MONTEREY COUNTY — A new community program called VIDA (Virus Integrated Distribution of Aide) was announced with a formal name during the March 31 press briefing for Monterey County, in which the City of Gonzales is a founding partner group.
The formal start to the newly named program came along with the hiring of 110 new workers. The group’s mission is to help and support community members who are most impacted by the pandemic directly or indirectly.
They will provide outreach and information and assist with the wrap-around services that would help individuals and family members with their needs in terms of quarantine and adequate isolation to recover from Covid-19. Their outreach will be conducted primarily in four languages: Spanish, Triqui, Zapoteco and Mixteco.
VIDA was formed through a partnership of County of Monterey, Monterey County Health Department and Community Foundation for Monterey County, along with 10 participating community-based organizations: Building Healthy Communities, California Rural Legal Assistance, Centro Binacional Para El Desarrollo Indigena Oaxaqueno (CBDIO), Center for Community Advocacy, CHISPA, City of Gonzales, Lideres Campesinas, Mujeres en Accion, Pajaro Valley Prevention and Student Assistance and The Village project, Inc.
“Even before the pandemic, our community lacked access to cultural and linguistic information and services,” said Andrea Diaz Aquino, program coordinator with CBDIO. “For this reason the indigenous farmworkers community has been disproportionately impacted by the pandemic.”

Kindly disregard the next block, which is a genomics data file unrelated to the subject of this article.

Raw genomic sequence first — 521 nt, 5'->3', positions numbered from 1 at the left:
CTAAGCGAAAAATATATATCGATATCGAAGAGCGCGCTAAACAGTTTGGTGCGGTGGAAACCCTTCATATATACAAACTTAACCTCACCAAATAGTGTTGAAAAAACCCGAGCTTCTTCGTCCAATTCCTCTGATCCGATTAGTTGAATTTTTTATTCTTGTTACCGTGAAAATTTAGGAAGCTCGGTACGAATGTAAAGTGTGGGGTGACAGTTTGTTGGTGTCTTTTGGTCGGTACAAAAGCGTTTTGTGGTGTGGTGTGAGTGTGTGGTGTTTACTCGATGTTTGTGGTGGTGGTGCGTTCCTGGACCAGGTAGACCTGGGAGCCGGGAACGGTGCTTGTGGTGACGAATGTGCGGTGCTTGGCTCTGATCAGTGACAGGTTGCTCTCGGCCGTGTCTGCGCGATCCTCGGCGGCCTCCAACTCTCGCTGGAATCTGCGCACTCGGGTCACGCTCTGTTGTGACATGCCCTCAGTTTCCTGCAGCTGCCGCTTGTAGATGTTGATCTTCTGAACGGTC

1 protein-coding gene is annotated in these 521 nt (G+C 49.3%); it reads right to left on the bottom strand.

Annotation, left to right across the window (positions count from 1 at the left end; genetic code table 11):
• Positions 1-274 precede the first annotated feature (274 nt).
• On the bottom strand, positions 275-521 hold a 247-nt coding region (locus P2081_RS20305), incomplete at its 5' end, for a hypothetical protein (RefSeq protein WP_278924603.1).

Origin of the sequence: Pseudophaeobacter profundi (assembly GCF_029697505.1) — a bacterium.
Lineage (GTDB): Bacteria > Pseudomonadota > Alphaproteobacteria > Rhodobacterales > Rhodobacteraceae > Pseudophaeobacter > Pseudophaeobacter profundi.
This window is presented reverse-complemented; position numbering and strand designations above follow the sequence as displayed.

Aquino credited overcrowded housing, language barrier and lack of information and accessibility to Covid-19 services and resources as the reasons for higher risk of Covid-19 infection among the population.
“Our goal with VIDA is to ensure our community is getting the information in the language they feel comfortable,” Aquino said. “Our team has been trained to provide wrap-around services for people who have tested positive and to provide information about Covid-19 prevention, promoting that everyone in our community gets tested, education around the vaccine and supporting them to get registered for the Covid-19 vaccine.”
Aquino shared stories of people being misinformed, thinking the Covid-19 tests are painful or that people may get hauled off without their consent if they’re found to be infected.
“A part of the work we’re doing is about how those community workers really are the change agents in the community and we want to make sure that they are resourced,” said Krista Hanni, planning manager for Monterey County Health Department.
Hanni said earlier efforts before the official VIDA name were reaching 1,700 per week by early March.
Monterey County has allocated $4.9 million to Community Foundation to support the VIDA health worker program.